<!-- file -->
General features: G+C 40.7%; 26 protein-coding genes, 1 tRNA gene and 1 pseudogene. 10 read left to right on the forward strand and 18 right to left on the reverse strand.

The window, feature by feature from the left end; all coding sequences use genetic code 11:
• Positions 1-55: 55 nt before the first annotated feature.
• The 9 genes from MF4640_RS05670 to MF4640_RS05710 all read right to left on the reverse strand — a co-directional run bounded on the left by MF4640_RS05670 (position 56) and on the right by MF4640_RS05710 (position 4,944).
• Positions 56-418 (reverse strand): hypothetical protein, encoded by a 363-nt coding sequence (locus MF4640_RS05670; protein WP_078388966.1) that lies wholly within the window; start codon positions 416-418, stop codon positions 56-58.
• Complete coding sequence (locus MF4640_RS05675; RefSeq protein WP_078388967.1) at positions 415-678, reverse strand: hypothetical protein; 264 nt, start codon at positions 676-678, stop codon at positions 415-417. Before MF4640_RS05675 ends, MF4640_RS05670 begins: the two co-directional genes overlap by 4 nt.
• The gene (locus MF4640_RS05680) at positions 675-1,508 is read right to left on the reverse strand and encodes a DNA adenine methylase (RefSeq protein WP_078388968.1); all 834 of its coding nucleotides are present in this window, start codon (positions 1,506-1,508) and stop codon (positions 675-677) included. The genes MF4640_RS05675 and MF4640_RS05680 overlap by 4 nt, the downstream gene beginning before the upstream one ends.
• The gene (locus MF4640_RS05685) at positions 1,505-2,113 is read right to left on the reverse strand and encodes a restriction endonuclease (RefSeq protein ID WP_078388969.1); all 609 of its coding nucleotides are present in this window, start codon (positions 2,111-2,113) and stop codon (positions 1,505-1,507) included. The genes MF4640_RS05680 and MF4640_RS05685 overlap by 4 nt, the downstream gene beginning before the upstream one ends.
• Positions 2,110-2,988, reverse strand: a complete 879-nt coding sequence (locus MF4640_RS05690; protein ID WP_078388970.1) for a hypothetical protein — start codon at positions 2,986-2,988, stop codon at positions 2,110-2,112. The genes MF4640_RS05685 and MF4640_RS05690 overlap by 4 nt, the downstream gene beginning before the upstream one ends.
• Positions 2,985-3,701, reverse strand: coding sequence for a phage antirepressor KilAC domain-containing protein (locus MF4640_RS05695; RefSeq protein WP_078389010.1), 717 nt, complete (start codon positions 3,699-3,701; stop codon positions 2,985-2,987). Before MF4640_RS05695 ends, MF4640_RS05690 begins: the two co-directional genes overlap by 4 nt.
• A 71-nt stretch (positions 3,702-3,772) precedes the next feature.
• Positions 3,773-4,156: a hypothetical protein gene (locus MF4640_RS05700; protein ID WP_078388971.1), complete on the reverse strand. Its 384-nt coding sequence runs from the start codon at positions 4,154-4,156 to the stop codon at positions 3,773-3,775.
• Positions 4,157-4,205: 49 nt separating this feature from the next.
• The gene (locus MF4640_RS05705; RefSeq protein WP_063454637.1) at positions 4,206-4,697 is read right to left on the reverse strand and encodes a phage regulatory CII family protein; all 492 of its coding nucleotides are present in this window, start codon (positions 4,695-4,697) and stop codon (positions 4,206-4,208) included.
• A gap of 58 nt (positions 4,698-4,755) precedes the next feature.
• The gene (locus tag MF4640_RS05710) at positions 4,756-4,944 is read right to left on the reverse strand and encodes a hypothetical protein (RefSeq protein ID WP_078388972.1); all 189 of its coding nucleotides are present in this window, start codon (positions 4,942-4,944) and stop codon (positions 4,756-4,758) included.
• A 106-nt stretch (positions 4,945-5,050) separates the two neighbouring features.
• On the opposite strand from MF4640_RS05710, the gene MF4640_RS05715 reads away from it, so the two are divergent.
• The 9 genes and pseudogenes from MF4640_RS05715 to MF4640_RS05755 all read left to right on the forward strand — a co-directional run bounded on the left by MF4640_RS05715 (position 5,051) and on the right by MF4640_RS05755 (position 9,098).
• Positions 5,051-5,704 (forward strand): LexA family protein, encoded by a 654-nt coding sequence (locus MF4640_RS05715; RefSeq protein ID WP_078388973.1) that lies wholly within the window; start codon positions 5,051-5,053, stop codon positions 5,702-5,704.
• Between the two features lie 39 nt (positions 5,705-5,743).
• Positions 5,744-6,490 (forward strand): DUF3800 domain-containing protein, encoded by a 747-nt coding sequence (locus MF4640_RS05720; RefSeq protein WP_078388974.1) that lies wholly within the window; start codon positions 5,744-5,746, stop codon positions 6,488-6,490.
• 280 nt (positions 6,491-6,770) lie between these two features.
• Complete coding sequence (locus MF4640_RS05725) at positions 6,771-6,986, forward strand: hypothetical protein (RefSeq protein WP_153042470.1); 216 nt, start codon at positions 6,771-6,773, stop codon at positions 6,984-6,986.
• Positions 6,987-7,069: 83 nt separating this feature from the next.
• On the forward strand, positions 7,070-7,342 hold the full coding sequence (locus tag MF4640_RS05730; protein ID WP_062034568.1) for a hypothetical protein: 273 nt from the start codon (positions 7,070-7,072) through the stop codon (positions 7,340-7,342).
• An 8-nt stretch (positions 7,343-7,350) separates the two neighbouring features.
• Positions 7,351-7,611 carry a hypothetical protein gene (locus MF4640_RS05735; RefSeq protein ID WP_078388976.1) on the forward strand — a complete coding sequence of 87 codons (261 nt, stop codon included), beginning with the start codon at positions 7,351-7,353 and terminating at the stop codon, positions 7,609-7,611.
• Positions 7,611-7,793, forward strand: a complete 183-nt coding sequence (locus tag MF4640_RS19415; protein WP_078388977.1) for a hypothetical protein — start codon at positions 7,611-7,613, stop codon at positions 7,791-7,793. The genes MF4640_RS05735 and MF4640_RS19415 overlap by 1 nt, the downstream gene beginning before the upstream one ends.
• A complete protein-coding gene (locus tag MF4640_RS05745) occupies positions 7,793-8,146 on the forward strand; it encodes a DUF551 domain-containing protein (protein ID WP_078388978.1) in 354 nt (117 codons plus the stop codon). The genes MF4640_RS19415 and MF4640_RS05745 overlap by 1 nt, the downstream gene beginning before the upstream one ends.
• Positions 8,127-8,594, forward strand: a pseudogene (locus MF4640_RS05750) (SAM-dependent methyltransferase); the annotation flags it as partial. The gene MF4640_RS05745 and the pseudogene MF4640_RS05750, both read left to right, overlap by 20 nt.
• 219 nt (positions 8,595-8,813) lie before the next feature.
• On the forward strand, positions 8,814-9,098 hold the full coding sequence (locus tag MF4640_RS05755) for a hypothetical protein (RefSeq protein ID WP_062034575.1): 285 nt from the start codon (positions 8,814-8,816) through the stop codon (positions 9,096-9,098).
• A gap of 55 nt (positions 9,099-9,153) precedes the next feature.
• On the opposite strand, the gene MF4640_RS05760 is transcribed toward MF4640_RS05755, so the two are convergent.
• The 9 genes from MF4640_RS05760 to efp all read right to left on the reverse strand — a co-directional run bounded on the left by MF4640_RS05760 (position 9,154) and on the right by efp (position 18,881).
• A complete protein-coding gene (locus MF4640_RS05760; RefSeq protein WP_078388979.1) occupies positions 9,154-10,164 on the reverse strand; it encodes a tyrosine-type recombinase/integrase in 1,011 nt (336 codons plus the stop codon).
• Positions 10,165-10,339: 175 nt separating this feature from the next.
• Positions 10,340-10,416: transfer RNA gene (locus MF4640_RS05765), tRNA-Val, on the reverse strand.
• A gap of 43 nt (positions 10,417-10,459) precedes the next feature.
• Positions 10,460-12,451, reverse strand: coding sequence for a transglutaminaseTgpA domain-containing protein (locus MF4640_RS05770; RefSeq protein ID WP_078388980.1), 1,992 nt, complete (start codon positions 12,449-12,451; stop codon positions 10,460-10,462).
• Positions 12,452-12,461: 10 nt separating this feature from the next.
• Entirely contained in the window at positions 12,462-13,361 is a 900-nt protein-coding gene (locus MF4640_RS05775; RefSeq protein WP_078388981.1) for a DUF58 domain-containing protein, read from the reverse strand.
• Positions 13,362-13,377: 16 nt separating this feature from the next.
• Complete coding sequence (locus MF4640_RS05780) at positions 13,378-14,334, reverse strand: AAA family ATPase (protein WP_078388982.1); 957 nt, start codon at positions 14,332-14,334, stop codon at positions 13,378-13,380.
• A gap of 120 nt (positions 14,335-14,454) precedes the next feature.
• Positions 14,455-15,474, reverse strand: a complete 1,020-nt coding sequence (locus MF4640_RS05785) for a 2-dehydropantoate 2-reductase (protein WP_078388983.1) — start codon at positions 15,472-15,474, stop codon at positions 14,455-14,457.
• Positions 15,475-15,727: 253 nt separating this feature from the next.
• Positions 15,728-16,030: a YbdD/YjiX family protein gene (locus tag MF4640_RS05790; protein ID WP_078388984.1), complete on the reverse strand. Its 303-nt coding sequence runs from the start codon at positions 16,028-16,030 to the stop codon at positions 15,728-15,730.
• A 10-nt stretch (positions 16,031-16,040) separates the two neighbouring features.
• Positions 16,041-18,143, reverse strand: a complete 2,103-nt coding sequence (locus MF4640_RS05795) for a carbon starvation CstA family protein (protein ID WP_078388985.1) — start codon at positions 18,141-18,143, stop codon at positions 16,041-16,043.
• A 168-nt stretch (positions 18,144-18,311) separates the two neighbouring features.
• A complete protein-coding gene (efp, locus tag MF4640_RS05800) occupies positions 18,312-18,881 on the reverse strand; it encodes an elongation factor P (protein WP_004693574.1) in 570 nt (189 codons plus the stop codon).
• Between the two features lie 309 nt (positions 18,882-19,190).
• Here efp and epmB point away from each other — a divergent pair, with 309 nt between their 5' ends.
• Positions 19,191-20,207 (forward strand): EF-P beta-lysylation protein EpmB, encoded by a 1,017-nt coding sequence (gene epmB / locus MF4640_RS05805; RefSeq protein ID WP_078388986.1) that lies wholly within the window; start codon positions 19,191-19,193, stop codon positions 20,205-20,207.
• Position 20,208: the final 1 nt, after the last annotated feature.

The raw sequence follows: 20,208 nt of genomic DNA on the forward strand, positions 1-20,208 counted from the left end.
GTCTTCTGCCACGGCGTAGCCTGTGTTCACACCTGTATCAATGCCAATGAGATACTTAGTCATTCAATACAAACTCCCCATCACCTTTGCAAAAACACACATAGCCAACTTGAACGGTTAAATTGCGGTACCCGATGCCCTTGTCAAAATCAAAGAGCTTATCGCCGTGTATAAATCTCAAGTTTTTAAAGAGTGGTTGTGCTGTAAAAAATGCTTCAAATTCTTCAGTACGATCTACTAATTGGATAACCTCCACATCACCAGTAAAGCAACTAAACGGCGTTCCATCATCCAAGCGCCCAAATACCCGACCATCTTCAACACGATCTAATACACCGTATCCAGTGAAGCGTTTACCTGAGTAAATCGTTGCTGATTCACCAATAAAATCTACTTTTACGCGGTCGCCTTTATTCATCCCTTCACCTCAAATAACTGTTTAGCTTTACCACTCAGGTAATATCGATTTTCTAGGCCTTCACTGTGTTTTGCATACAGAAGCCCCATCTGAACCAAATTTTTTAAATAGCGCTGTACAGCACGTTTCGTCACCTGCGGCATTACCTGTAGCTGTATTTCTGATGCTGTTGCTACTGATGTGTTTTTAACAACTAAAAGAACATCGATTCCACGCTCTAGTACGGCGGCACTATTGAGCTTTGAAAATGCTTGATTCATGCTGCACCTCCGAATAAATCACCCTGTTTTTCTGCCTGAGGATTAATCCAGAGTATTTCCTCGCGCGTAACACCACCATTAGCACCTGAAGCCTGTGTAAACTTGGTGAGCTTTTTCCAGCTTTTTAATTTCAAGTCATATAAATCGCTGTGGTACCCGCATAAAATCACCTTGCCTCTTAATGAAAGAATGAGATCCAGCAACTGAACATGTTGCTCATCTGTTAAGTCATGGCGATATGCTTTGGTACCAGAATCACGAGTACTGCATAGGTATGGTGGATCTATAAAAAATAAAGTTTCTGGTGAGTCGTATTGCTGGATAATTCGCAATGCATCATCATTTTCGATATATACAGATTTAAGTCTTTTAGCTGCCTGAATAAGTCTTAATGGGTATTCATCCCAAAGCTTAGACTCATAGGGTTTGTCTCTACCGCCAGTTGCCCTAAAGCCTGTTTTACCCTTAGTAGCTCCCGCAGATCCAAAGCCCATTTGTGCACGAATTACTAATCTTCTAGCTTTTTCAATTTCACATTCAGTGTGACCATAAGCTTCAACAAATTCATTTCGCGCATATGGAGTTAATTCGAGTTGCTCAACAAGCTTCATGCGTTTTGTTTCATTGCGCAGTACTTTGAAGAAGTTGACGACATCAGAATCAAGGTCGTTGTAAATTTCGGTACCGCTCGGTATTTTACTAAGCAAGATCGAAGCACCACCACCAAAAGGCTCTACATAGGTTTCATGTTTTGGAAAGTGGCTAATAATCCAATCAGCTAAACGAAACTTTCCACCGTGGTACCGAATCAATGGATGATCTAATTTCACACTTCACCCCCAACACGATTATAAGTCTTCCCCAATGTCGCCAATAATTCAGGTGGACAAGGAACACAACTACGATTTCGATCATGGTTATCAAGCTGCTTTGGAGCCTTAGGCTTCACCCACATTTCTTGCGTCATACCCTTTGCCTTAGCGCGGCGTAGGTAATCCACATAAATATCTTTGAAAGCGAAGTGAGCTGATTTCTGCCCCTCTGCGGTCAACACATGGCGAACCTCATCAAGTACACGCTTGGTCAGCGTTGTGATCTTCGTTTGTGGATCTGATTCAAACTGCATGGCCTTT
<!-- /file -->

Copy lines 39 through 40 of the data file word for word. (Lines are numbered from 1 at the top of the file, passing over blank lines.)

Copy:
• Positions 10,340-10,416: transfer RNA gene (locus MF4640_RS05765), tRNA-Val, on the reverse strand.
• A gap of 43 nt (positions 10,417-10,459) precedes the next feature.